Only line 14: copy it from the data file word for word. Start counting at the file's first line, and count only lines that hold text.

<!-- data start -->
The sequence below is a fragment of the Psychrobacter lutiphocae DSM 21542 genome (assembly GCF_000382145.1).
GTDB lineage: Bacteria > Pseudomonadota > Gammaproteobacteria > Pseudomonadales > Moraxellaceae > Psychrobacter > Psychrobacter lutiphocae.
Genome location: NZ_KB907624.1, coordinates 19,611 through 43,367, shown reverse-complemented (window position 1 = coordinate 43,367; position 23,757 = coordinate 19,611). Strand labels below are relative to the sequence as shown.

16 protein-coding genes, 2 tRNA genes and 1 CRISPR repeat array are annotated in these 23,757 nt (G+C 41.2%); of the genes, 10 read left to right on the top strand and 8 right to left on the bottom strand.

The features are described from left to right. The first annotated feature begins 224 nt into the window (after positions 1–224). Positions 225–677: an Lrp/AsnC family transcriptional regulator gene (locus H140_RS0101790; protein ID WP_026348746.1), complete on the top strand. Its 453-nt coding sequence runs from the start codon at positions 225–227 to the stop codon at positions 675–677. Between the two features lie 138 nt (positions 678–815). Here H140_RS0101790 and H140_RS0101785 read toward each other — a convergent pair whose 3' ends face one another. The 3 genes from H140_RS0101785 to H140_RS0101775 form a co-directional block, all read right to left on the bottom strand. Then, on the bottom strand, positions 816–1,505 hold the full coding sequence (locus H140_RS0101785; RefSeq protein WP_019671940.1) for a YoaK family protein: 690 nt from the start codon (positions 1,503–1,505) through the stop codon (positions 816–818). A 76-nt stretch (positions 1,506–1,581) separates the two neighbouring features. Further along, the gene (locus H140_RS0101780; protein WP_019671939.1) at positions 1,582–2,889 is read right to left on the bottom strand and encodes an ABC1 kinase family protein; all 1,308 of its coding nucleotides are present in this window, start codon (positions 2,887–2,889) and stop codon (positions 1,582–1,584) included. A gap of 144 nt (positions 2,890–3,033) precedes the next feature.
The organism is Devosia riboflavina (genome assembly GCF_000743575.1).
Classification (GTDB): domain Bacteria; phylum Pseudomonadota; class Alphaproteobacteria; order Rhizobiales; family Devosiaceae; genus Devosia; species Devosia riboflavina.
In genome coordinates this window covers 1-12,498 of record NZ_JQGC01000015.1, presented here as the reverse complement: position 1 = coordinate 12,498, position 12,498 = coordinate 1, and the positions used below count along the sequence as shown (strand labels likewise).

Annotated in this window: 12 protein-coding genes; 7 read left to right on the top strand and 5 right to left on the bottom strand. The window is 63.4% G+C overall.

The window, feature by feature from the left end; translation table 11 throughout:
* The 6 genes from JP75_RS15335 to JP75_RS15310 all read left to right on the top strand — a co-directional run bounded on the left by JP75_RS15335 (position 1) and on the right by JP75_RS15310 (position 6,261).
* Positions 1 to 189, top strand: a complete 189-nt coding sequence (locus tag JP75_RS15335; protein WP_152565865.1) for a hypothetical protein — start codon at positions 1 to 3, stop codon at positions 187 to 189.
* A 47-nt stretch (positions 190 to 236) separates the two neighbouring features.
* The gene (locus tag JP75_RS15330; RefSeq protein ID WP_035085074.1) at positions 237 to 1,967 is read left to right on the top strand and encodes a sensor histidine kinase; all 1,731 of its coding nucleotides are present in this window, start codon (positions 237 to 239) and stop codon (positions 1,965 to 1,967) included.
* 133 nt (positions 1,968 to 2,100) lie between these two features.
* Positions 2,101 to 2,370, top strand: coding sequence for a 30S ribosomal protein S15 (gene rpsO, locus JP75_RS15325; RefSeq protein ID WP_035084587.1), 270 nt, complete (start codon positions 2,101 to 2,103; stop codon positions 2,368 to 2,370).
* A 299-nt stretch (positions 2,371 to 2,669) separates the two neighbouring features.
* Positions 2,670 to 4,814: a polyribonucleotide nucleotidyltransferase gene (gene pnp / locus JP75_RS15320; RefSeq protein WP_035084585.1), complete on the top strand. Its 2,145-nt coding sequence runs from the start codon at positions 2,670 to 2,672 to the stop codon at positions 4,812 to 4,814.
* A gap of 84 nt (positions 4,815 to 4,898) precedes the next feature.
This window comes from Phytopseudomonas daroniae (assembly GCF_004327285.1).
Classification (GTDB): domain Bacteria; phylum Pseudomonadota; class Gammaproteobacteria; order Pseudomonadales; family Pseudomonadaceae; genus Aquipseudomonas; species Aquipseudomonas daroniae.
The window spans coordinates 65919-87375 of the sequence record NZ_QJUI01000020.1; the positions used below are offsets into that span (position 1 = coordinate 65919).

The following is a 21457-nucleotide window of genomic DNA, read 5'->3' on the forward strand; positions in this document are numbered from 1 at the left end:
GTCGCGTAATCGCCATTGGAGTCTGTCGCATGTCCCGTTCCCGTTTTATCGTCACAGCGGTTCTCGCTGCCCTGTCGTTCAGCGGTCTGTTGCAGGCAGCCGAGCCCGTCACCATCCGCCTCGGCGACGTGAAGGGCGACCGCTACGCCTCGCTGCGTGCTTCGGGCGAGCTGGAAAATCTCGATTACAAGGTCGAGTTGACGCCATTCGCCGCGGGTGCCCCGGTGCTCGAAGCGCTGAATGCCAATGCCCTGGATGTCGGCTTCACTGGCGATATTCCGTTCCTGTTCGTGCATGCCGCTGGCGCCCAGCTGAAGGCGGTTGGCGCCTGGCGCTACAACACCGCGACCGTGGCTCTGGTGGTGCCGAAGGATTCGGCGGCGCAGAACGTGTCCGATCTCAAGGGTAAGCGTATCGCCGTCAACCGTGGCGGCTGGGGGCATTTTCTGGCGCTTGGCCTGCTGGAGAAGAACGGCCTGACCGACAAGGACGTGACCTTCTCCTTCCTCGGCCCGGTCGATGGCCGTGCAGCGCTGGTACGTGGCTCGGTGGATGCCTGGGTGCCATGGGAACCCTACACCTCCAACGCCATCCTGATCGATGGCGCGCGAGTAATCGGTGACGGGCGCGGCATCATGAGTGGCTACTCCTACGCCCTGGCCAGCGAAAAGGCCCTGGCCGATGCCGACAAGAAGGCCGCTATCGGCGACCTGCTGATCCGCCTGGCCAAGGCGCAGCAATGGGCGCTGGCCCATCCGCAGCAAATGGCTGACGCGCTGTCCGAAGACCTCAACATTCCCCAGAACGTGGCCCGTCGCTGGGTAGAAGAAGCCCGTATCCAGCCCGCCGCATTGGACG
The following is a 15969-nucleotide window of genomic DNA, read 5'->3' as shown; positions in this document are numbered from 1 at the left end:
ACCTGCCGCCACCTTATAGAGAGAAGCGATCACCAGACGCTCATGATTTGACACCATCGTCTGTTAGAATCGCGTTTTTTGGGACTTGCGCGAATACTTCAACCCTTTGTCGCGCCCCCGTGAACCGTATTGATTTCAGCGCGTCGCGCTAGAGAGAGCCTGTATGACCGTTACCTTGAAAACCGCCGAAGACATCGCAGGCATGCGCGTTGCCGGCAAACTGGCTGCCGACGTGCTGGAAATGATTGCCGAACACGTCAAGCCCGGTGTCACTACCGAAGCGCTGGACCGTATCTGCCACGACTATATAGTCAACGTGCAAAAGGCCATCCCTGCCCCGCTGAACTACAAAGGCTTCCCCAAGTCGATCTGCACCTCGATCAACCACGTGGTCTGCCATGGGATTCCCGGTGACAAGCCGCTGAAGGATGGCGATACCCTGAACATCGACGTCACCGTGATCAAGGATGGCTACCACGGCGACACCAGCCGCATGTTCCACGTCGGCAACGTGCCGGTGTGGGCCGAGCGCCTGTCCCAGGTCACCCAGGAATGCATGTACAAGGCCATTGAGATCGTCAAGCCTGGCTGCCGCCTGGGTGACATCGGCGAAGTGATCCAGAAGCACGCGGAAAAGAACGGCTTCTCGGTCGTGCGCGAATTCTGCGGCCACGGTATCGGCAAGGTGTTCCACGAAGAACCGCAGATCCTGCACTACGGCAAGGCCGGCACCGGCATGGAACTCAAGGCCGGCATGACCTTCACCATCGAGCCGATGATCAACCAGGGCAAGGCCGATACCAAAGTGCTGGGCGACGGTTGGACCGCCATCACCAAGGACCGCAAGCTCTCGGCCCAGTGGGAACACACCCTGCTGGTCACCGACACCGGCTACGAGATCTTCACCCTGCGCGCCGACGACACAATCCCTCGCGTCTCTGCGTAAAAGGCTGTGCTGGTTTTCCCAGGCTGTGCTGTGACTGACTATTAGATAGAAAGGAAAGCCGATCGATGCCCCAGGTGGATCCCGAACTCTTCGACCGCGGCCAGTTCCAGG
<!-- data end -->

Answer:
* The gene (locus tag JP75_RS15330; RefSeq protein ID WP_035085074.1) at positions 237 to 1,967 is read left to right on the top strand and encodes a sensor histidine kinase; all 1,731 of its coding nucleotides are present in this window, start codon (positions 237 to 239) and stop codon (positions 1,965 to 1,967) included.